“The news of the demolition reached the Kanata Standard’s office almost simultaneously with word from the Minister of Government Services office that $37,500 in provincial funding could be obtained to pay for the relocation of the house.”
Members of KACS are shocked, and mount a protest. Work is temporarily halted over an alleged improper city permit. The Kanata OPP, the president of the wrecking company and the Kanata’s building inspector meet on the site to resolve the issue . The following morning, what’s left Hodgins home is levelled.
HODGINS HOUSE WAS DEMOLISHED, but it’s not all gone.
First, there are the trees. That big line of pine trees that separates the houses on Glenmoriston Avenue in Glen Cairn from the shopping plaza are the same trees that lined the east edge of the property, and that the people who lived in the house would have seen from their windows.
What’s beneath the trees is even more interesting. I took a walk there last fall, and I’m almost certain some of the old stones are still there, nearly 30 years after it was demolished.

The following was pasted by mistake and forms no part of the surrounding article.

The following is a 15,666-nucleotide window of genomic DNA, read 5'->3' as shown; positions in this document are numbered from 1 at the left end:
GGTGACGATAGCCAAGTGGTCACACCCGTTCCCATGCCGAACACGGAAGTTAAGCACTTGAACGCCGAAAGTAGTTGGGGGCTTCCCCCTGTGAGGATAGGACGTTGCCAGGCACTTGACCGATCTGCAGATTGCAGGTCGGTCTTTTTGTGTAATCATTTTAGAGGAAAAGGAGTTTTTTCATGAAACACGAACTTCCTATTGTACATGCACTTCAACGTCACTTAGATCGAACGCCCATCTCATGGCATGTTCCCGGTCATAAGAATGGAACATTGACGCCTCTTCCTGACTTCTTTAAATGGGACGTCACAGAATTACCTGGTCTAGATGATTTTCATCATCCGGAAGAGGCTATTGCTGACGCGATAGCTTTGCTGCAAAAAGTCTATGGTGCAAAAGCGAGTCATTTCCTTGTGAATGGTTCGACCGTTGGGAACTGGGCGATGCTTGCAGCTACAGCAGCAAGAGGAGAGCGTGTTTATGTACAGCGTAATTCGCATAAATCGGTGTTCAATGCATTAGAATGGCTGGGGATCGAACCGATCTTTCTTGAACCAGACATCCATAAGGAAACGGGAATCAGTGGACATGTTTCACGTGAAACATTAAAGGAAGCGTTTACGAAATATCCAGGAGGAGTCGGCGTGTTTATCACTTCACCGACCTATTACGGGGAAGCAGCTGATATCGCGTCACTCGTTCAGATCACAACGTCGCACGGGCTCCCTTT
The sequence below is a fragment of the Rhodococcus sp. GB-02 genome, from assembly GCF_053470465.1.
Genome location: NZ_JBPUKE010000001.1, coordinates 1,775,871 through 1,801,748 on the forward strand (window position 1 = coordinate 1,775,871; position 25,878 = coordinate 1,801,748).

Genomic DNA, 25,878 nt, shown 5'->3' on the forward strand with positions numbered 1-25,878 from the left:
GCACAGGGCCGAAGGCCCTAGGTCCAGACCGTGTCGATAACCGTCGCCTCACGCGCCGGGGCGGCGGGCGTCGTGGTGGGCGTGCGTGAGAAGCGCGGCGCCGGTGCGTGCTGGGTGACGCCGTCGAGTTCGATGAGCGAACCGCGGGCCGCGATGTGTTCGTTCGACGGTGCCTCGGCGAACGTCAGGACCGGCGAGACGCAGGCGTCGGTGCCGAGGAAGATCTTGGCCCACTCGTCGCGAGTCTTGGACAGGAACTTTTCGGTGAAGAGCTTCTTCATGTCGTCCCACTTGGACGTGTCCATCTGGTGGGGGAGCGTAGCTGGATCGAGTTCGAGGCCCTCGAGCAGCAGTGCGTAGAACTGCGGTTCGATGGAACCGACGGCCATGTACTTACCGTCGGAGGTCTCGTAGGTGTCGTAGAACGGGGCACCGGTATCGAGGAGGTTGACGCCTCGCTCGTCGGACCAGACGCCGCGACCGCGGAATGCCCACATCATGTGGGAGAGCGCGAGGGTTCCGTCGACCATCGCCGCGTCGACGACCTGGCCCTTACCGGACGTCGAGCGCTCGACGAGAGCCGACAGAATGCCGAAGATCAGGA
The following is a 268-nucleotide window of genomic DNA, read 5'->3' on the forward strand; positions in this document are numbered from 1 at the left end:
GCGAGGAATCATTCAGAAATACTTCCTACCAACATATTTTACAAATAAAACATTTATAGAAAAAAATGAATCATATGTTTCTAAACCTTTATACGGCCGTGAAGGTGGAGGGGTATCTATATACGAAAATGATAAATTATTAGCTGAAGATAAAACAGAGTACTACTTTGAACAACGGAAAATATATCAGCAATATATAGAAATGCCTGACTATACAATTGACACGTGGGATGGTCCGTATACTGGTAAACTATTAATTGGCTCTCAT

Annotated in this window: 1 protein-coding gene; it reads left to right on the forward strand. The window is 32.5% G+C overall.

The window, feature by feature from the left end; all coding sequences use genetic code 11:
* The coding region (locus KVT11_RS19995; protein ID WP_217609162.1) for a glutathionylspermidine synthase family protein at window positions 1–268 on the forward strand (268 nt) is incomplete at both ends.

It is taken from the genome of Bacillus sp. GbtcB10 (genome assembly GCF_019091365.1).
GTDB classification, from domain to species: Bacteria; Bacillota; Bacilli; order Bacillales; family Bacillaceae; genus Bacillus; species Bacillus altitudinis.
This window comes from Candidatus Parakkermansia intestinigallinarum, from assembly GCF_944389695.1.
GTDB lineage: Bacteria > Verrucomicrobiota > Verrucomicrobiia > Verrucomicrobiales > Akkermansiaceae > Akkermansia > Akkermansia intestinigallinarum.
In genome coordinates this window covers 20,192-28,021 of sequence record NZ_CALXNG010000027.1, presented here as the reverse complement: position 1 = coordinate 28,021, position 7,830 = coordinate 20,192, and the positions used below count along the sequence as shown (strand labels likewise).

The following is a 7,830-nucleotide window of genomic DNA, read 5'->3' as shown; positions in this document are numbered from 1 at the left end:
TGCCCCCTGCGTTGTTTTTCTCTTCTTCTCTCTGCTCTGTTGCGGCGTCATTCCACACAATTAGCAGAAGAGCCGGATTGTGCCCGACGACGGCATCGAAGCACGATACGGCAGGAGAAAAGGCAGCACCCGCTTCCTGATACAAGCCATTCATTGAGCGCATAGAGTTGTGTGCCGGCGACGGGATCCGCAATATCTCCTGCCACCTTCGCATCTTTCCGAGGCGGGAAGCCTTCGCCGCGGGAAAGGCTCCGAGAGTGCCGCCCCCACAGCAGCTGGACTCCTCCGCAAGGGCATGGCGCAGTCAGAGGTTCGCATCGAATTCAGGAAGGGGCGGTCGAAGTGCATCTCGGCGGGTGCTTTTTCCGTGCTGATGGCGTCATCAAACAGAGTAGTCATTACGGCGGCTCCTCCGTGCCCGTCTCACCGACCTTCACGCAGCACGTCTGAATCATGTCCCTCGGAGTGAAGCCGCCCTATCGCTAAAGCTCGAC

Other than that, there’s no sign of the mansion that stood there for over 100 years. The footprint of Hodgins House is roughly in the corner of the plaza where the Mattress Mart sits now. The landscaped garden in front of the home is now a parking lot and a McDonald’s.
I TRIED, UNSUCCESSFULLY, to reach Joanna Doherty, the leader of the KACS group. One of her colleagues thought she moved to a job in the United States, frustrated with the lack of interest and concern for history in Canada. George Nichols, the architect who drew up the alternate plans presented to Kanata Council, died of a heart attack while playing golf a few years back. Mayor Des Adam still lives in Kanata but he didn’t return my calls or emails.
I did talk to Marianne Wilkinson about what she remembered from the time. She recalled a separate development proposal that came a few years before Taylor Developments.